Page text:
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SPL Meter

About This Guide

The SPL meter guide includes instructions for using the SPL_Metering_Example.awd which demonstrates concepts of audio weighting, smoothing with RMS, and converting between dBSPL and dBFS including some best practices for viewing signals in real time. It can be found within your Audio Weaver installation, in the “Examples” folder.

Audio Weighting

Audio weighting is used to account for the relative loudness perceived by the human ear at different levels.

·         A-weighting emphasizes the speech band and ignores low frequencies

·         C-weighting includes low frequencies

There can be a significant difference between measurements taken with A versus C weighting, especially if the source content contains lots of low frequency content (bass notes, road noise, etc.)

Figure 1 – Audio Weighting

Best Practices

·         Use A-weighting when verifying microphone specifications, as this is the weighting used when manufacturers write the specs.

·         Use C-weighting when doing Voice UI level measurements. C- weighting reflects how hard the algorithm has to work.

The following figures reflect different representations of white noise when various weighting is applied:

Figure 2 - Flat Weighting

Figure 3 - A Weighting

Figure 4 - C Weighting


The RMS module calculates the smoothed RMS value of the input signal on a block-by-block basis.

For each block, the sum of the square of all input data is computed (the energy), and this includes all channels and the entire block. Next, the energy is divided by the number of samples to yield the average energy. The average energy then passes through a first order lowpass filter with a specified integration time (the smoothingTime). Finally, the square root of the filter output is computed and this serves as the output of the module.

The module also exposes some of the computed signals as state variables. The variable filteredValue holds the output of the module (the smoothed RMS value). The variable instantaneousValue holds the square root of the average energy in the block; no smoothing.

Viewing the signal

Once the RMS is calculated, the design uses a dB20 module to convert from linear amplitude units to decibels, allowing us to view the smoothed signal as dbFS.


To graph the input signal over time with a Sink module, a BufferUp module is used to create a larger sample block to then create an average using the BlockStatistics module. Blockstatistics outputs a single sample block size, so that must be converted back to a larger block size in order to draw a graph. The design then converts from energy to decibels using a dB10 module (since we are transforming a quantity that relates to energy, not amplitude) and outputs to a SinkDisplay.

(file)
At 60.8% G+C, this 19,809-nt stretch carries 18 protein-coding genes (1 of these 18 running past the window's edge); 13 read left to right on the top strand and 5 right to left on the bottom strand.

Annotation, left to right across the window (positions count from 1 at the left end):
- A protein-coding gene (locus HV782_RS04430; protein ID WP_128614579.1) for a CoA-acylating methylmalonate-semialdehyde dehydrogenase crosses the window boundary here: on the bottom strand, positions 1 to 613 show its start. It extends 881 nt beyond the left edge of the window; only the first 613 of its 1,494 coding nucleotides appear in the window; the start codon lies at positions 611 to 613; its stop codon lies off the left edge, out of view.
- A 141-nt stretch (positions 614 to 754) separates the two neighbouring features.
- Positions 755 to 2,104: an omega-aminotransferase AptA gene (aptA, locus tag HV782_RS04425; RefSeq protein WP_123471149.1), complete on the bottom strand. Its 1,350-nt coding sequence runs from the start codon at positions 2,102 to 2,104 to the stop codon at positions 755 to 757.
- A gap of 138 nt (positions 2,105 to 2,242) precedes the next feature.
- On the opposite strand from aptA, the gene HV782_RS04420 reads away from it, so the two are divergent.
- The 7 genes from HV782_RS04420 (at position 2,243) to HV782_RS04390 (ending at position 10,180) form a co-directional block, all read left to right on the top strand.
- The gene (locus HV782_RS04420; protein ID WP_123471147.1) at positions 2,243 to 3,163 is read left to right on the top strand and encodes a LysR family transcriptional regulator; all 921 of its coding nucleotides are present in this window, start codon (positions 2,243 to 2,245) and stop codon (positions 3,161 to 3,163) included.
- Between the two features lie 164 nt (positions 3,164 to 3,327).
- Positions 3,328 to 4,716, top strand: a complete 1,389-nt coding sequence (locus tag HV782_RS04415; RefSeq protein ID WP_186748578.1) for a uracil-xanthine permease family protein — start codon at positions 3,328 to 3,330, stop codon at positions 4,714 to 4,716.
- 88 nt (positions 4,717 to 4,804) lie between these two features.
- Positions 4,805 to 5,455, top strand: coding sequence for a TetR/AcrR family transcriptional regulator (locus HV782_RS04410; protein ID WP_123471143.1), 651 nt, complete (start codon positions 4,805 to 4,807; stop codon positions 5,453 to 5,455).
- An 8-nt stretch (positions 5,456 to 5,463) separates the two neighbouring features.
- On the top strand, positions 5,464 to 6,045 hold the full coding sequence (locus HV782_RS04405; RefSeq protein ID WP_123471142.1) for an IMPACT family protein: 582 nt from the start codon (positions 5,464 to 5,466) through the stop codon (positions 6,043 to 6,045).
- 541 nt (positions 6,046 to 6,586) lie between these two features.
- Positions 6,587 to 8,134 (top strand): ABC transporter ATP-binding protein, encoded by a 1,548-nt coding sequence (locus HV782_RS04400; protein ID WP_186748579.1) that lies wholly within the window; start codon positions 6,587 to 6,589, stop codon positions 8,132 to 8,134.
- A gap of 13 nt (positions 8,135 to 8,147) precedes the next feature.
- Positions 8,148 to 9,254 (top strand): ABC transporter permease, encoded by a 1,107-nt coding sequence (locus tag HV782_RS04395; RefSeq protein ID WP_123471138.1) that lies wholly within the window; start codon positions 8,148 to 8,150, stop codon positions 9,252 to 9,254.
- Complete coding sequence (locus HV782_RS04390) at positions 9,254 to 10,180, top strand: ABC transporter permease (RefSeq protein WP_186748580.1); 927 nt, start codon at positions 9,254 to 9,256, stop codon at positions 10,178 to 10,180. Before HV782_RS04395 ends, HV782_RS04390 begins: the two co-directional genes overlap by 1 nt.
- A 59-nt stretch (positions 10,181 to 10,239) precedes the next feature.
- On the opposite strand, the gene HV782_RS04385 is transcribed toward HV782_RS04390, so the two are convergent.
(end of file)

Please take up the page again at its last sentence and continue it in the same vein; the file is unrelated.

Figure 5 – Viewing the signal

Decibels relative to Full Scale vs. dB SPL

dB relative to Full Scale

When an analog microphone signal is converted to digital, units of decibels are represented as decibels relative to Full Scale, where 0 becomes the maximum output signal before digital clipping occurs, therefore all peak values will be negative numbers. For example, a signal that reaches 50 percent of the maximum level would be represented as -6 dbFS and so on.

Calibrating for SPL

When measuring source content with a microphone, it is necessary to convert from dbFS to dbSPL or vice versa in order to understand what the acoustic Sound Pressure Level would be to human hearing. To make this conversion, we must calibrate the microphone with a known reference level.

Figure 6 – microphone and calibrator (credit: )

How to set the dB offset

In the SPL_Metering_Example.awd there is a calibration offset scaler which should be adjusted so the dbFS reading on a meter module while the calibrator is connected to the microphone equals the sensitivity of the microphone.


For example, most calibrators will emit a 1000Hz tone at 94dB SPL, which is the reference level used when a manufacturer calculates a microphone's sensitivity. Therefore if a microphone's sensitivity is listed as -26dB, that translates to 94dBSPL. 1000Hz is used since it is a frequency that is unaffected by different weighting. Once calibrated, we know that if the meter reads -26dB, it is equal to 94 dbSPL.


Figure 7 – Comparing dBFS and dBSPL


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